They referenced Adobe Systems Incorporated (NASDAQ:ADBE), whom they also invested in under similar circumstances; their stock had stagnated for years, and was seen by investors as nothing more than one to be traded in and out of around product cycles. ValueAct saw the potential for far more, for Adobe to take advantage of real and growing innovation with bold tweaks to their subscription methods, which they made, resulting in completely altered perceptions. Adobe is up nearly 200% since the start of 2013 as a result, after flatlining for seven years. ValueAct recently sold some of their position to enjoy the windfall of that investment. They believed the same could be true of Microsoft.
We believe that Microsoft suffers a similar perception problem to the one that existed when we initially invested in Adobe. The company has long been regarded as a Windows / PC-cycle stock. In fact, just last week, dire predictions about near term PC deliveries spurred another round of terrible Microsoft headlines. Sell-side analysts focus on Microsoft’s efforts to drive Windows client success in a changing computing world and have become increasingly bearish after the lukewarm launch of Windows-8, which many hoped would revive PCs.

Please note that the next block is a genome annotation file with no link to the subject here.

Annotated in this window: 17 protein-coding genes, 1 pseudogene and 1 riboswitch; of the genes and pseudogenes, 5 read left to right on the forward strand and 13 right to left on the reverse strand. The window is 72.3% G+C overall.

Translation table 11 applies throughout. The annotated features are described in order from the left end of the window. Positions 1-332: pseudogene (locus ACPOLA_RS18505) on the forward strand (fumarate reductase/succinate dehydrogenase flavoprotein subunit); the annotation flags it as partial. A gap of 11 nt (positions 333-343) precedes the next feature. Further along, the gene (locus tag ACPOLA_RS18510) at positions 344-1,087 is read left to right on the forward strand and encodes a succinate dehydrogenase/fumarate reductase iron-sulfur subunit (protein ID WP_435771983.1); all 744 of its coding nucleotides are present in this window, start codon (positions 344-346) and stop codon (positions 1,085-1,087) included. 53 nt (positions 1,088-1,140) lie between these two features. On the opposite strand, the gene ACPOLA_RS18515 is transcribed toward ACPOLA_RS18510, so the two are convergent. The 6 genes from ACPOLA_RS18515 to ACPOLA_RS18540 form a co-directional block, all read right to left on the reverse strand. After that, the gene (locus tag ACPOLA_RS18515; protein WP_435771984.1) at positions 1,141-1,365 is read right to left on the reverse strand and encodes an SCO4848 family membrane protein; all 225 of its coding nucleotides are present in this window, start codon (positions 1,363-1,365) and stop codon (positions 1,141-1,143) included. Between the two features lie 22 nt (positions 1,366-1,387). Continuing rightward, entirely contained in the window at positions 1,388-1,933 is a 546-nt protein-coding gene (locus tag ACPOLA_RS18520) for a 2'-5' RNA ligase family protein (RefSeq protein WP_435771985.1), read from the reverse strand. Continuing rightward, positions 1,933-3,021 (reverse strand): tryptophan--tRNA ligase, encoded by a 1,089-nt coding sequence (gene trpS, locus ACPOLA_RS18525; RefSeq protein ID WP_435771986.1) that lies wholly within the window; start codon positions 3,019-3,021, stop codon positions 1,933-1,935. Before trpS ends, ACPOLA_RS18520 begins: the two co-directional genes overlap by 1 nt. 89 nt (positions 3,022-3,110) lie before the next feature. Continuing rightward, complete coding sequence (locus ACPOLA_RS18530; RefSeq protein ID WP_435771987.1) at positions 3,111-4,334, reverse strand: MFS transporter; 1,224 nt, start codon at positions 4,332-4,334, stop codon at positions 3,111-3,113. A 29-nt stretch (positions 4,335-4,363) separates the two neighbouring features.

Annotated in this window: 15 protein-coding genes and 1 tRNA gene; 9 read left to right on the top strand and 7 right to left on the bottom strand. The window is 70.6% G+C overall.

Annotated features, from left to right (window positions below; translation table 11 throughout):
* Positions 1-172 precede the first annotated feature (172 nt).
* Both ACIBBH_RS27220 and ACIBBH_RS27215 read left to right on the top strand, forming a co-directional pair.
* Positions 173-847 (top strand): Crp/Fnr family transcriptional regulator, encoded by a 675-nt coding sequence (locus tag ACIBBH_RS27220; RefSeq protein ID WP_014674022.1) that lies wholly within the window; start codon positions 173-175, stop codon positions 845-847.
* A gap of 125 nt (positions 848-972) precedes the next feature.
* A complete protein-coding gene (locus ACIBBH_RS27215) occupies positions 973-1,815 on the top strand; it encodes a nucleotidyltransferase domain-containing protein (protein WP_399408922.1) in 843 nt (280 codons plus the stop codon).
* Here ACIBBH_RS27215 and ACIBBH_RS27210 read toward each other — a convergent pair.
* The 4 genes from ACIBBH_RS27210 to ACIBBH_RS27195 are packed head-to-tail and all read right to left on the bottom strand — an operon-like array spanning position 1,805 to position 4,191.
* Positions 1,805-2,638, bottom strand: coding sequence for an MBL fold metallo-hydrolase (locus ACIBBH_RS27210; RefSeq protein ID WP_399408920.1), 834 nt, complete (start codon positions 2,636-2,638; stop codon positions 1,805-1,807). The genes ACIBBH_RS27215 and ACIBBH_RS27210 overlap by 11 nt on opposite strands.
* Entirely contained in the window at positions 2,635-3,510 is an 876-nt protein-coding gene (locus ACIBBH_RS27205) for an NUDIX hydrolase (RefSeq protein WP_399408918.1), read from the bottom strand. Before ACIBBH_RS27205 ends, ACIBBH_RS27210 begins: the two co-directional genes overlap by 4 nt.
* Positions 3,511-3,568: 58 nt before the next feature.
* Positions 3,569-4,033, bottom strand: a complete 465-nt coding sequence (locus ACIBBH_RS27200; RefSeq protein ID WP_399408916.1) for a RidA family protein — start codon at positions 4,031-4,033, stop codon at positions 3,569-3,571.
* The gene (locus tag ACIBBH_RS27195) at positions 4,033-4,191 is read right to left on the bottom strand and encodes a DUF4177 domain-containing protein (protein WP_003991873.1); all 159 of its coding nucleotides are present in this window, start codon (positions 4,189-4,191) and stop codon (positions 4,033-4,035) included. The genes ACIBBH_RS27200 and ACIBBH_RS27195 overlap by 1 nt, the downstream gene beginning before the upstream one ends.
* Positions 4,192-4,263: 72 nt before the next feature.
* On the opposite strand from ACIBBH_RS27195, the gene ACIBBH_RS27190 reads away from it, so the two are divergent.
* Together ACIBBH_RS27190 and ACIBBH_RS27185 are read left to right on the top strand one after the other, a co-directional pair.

As they said, this was the common perception of Microsoft Corporation (NASDAQ:MSFT), and yet a very narrow one of the company’s true potential and worth.
Instead of looking at Microsoft through the usual PC lens, we look at it through our “plumbing” lens and we like what we see. Nearly 70% of Microsoft’s earnings come from the enterprise-centric business divisions of Server & Tools and Microsoft Business Division (e.g. Office). These businesses derive 60% of revenue from multi-year annuity agreements and have grown EBIT nearly 10% per year over the past five years.